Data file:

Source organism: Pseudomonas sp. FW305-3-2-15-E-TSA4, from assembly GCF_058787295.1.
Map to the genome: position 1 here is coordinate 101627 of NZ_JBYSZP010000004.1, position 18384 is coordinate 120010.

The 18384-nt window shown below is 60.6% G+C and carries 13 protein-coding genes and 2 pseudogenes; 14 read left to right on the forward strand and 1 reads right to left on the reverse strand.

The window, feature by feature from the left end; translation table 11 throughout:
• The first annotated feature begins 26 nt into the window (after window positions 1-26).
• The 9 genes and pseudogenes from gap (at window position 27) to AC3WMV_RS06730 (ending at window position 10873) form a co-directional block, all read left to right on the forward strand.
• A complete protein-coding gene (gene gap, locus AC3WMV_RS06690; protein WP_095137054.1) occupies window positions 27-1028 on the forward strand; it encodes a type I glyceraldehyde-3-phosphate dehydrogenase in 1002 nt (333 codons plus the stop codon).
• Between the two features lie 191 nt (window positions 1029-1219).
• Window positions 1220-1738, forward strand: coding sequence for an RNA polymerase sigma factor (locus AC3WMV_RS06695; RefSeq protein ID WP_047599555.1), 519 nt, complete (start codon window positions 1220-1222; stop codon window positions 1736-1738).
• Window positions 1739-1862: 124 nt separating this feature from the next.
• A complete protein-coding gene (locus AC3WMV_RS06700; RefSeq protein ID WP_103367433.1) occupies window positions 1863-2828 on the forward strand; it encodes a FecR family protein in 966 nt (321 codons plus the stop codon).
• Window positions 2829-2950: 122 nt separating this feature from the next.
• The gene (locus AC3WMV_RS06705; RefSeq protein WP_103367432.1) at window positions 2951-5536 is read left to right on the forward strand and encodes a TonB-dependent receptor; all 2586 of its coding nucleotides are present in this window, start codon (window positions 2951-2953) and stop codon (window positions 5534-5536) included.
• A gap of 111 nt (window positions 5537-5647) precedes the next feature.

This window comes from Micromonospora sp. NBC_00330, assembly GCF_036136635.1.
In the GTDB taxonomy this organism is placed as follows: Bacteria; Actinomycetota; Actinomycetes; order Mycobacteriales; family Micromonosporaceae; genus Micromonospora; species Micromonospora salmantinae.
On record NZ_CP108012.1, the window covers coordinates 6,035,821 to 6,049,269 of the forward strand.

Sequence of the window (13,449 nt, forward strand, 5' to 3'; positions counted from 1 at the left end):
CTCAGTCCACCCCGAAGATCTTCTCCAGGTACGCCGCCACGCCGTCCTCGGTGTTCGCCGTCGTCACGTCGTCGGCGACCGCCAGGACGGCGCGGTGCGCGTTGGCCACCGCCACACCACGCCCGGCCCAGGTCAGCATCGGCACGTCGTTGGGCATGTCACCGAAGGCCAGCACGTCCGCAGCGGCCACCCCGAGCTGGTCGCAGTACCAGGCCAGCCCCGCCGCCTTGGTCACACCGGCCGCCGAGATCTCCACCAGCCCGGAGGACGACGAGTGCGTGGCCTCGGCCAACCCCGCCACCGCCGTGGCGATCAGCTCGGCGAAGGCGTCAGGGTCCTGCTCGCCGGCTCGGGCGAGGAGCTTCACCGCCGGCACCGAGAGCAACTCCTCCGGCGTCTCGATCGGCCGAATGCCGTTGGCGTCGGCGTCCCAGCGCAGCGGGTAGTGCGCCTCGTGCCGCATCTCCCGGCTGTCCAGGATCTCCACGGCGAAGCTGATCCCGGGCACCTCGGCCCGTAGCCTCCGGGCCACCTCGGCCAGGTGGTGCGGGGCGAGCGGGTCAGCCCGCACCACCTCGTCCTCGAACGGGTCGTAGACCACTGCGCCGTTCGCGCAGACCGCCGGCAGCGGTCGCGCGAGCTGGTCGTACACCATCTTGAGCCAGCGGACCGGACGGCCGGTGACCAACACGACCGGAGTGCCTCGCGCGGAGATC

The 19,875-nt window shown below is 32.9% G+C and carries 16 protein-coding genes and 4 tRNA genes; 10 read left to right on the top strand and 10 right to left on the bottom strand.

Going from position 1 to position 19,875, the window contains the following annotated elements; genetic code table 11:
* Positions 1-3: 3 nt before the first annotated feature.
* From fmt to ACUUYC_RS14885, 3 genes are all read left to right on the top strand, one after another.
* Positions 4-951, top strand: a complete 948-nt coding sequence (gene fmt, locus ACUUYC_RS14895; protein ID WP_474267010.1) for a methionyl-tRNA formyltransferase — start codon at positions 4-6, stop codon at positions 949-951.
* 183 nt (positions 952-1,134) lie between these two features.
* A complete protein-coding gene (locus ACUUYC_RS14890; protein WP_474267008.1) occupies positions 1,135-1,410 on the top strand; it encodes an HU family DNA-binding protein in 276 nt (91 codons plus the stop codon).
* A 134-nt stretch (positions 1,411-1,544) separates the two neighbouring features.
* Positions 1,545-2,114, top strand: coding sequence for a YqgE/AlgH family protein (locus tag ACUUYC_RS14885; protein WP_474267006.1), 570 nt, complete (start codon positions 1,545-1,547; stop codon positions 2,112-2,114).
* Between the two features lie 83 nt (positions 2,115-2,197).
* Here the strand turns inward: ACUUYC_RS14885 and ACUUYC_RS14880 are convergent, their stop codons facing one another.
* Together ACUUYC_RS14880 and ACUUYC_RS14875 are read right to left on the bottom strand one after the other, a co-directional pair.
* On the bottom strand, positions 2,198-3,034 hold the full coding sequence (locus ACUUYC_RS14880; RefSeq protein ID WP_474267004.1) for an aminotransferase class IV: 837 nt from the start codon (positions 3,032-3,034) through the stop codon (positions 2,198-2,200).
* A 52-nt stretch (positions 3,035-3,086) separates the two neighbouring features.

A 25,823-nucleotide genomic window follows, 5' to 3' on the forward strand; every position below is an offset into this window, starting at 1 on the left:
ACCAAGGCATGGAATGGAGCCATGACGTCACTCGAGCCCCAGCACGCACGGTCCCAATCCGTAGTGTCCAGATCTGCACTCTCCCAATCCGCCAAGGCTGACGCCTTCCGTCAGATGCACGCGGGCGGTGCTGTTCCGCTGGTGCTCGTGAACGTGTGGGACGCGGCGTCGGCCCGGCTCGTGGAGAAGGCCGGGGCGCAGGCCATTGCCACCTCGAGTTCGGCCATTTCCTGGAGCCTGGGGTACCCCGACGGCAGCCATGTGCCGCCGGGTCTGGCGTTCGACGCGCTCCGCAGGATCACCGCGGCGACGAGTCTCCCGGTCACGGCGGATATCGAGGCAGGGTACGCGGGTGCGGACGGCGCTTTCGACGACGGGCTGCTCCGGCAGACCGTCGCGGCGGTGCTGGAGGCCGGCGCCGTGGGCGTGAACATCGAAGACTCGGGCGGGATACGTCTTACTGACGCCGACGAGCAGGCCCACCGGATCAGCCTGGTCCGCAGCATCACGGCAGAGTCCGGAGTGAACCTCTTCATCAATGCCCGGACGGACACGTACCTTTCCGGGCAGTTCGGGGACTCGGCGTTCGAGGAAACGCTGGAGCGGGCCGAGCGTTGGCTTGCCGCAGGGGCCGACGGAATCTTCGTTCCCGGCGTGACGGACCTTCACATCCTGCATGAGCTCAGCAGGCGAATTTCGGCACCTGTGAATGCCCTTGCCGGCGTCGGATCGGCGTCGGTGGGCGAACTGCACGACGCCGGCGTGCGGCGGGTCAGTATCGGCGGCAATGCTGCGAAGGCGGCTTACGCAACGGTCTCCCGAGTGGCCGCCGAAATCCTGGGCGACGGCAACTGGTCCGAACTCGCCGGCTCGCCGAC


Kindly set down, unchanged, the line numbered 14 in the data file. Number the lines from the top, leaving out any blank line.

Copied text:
• A gap of 111 nt (window positions 5537-5647) precedes the next feature.